You may have heard the phrase “Prevention is better than cure” before, it is a well-known phrase that emphasizes the importance of avoiding health issues before they occur. Prevention is a fundamental principle of healthcare and when it comes to sexually transmitted infections (STIs) it holds particular significance. By focusing on prevention, we can significantly reduce the prevalence of STIs and improve overall sexual health.
In this blog, we will explore the importance of STI prevention, common types of STIs, preventive measures, the significance of regular testing, and available treatment options. By enhancing education and awareness surrounding these matters, we can empower individuals to make informed decisions about their sexual health and ultimately lead healthier lives.
A sexually transmitted infection (STI) is an infection that can be transmitted from one person to another through sexual contact, including vaginal, anal, or oral sex. It’s important to note that some STIs can also be transmitted through infected blood from sharing contaminated needles or blood transfusions for example, as well as during pregnancy, childbirth, and breastfeeding.
STIs can be caused by bacteria, viruses, fungi, or parasites and can affect both men and women. Common examples of STIs include chlamydia, gonorrhoea, genital herpes, hepatitis B and C, HIV/AIDS, human papillomavirus (HPV) and syphilis.
The Importance of Preventing STIs
Prioritising STI prevention is crucial for several reasons. First and foremost, it allows individuals to take control of their own sexual health. Practicing safe sex not only protects ourselves but also helps to prevent the onward transmission of STIs to others, highlighting the importance of responsible behaviour and looking out for the wellbeing of your sexual partner(s). By making responsible choices and adopting precautionary measures, we can contribute to reducing STI transmission within society. Early detection and treatment of STIs are vital to prevent complications and long-term health issues.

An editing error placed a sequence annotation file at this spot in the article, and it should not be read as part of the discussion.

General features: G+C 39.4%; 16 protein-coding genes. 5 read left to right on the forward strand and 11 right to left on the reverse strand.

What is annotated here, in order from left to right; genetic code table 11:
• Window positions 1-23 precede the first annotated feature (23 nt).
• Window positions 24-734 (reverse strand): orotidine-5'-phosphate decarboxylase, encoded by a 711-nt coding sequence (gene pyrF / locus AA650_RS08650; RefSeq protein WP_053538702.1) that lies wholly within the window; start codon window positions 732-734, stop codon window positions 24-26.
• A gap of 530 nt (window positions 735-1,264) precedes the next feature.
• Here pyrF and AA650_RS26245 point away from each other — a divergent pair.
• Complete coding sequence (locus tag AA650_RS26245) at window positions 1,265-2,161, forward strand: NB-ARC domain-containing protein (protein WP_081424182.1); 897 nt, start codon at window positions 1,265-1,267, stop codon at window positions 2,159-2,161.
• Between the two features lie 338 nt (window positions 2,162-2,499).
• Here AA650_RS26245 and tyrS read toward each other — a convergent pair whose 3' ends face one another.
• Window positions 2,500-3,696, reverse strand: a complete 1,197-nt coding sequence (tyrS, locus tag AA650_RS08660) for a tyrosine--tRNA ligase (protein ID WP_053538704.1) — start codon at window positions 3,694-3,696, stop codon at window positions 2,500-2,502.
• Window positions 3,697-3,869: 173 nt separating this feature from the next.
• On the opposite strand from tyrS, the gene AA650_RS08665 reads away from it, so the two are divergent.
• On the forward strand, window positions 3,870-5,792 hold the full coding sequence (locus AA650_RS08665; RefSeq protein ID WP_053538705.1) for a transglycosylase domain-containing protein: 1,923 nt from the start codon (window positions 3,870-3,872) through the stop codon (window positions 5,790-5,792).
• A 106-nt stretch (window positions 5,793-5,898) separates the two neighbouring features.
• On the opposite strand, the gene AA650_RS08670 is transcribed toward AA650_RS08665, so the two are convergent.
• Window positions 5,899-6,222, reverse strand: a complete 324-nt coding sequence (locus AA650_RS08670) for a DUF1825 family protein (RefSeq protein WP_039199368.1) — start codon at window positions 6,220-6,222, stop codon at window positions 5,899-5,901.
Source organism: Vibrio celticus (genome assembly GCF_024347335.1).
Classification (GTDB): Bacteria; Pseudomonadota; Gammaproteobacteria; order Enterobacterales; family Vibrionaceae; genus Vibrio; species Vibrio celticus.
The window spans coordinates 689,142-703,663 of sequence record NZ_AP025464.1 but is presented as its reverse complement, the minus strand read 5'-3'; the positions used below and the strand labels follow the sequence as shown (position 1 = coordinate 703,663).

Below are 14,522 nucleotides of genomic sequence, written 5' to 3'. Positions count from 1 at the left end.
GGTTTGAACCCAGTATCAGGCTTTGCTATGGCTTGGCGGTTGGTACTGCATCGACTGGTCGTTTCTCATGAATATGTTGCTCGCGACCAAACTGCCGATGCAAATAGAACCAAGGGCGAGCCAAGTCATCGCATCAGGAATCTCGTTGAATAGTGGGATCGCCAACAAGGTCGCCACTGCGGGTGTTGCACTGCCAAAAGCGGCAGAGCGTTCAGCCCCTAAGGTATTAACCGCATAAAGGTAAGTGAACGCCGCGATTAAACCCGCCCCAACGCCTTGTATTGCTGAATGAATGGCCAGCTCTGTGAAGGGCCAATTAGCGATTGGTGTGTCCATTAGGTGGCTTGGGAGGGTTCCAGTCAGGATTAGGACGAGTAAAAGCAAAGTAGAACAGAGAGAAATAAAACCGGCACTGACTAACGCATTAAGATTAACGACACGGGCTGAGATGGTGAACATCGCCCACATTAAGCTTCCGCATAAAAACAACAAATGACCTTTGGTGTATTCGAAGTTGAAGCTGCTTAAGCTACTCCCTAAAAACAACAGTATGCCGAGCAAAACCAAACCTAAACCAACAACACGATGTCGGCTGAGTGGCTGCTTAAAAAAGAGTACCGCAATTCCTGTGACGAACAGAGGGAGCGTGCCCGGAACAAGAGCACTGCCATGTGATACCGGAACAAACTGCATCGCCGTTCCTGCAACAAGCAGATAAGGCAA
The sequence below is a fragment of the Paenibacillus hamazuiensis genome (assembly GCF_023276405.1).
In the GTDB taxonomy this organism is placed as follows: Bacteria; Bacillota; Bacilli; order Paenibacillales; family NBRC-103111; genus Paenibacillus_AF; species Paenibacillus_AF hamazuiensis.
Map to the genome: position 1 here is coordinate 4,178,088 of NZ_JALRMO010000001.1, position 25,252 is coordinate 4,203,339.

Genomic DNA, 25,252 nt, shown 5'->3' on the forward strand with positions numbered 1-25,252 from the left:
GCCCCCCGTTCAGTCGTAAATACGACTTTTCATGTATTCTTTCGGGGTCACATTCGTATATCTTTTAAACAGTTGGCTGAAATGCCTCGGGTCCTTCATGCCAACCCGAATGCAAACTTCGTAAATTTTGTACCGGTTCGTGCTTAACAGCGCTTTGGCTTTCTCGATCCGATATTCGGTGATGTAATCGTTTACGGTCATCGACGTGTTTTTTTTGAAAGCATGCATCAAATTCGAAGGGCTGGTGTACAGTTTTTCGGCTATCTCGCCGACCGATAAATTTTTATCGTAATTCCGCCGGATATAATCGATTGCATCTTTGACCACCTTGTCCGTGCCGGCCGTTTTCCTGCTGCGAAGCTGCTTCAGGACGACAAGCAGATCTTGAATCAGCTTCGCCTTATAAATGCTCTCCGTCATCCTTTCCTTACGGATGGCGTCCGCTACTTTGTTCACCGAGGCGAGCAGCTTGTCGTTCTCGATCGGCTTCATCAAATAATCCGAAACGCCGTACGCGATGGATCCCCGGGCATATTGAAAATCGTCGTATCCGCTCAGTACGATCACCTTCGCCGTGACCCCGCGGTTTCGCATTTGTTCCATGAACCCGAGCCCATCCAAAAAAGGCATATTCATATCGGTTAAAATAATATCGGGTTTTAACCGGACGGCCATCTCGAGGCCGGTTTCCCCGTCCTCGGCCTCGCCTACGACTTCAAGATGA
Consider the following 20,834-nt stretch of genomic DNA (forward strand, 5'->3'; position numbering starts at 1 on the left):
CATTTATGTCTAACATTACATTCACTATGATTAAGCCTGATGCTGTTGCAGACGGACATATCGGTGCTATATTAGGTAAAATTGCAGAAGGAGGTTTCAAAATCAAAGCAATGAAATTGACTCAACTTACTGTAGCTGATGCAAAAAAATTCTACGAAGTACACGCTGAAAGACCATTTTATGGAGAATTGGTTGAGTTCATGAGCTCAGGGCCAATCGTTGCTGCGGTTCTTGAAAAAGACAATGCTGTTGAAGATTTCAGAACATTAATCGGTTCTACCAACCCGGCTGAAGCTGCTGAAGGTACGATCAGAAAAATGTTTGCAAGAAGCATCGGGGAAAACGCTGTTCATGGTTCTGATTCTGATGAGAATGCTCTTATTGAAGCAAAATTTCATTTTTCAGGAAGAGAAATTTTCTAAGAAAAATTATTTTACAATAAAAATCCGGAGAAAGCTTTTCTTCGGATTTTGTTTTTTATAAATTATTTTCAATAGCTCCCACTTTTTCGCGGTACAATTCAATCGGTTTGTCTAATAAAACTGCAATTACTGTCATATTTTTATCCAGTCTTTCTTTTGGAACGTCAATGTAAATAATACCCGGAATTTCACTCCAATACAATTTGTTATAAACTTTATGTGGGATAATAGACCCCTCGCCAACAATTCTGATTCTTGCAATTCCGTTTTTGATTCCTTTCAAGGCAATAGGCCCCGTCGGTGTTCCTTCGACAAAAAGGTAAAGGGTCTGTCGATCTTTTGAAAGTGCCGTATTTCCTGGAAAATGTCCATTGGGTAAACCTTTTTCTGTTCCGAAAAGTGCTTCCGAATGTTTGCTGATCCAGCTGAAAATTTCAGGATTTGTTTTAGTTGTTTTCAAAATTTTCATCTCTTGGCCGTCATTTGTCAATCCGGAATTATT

Recognising the symptoms of STIs is important in early detection. Common signs to be aware of include unusual discharge from the vagina, penis, or anus, pain or burning sensation while urinating, pelvic pain, discomfort during sex, lumps or growths around the genitals or anus, rashes, itching in the genital or anal area, unusual vaginal bleeding, and the presence of blisters, sores, or warts around your genital area or anus.
Undiagnosed and untreated STIs can lead to a range of complications and long-term health issues. Neglecting treatment can have severe consequences, especially during pregnancy. Moreover, STIs can impact heart health and can cause neurological damage, affecting vital organs such as the brain, spinal cord, and nerves.
Preventive Measures – how can I protect myself and others?
There are a few effective ways to prevent the transmission of STIs, here are some key preventive measures:
- Practice safe sex – consistently and correctly using barrier methods of contraception, such as condoms during sexual activity is the most effective method of prevention when it comes to STIs. It is important to use condoms from the beginning to end of sexual contact, whether that be oral, vaginal and/or oral sex.
- Get tested regularly and #KnowYourStatus – if you are sexually active it is crucial to get tested regularly for STIs. Regular testing can detect infections early and ensure timely treatment. It may also be beneficial to encourage your partners to get tested also and be sure to discuss each other’s STI status openly before any sexual contact.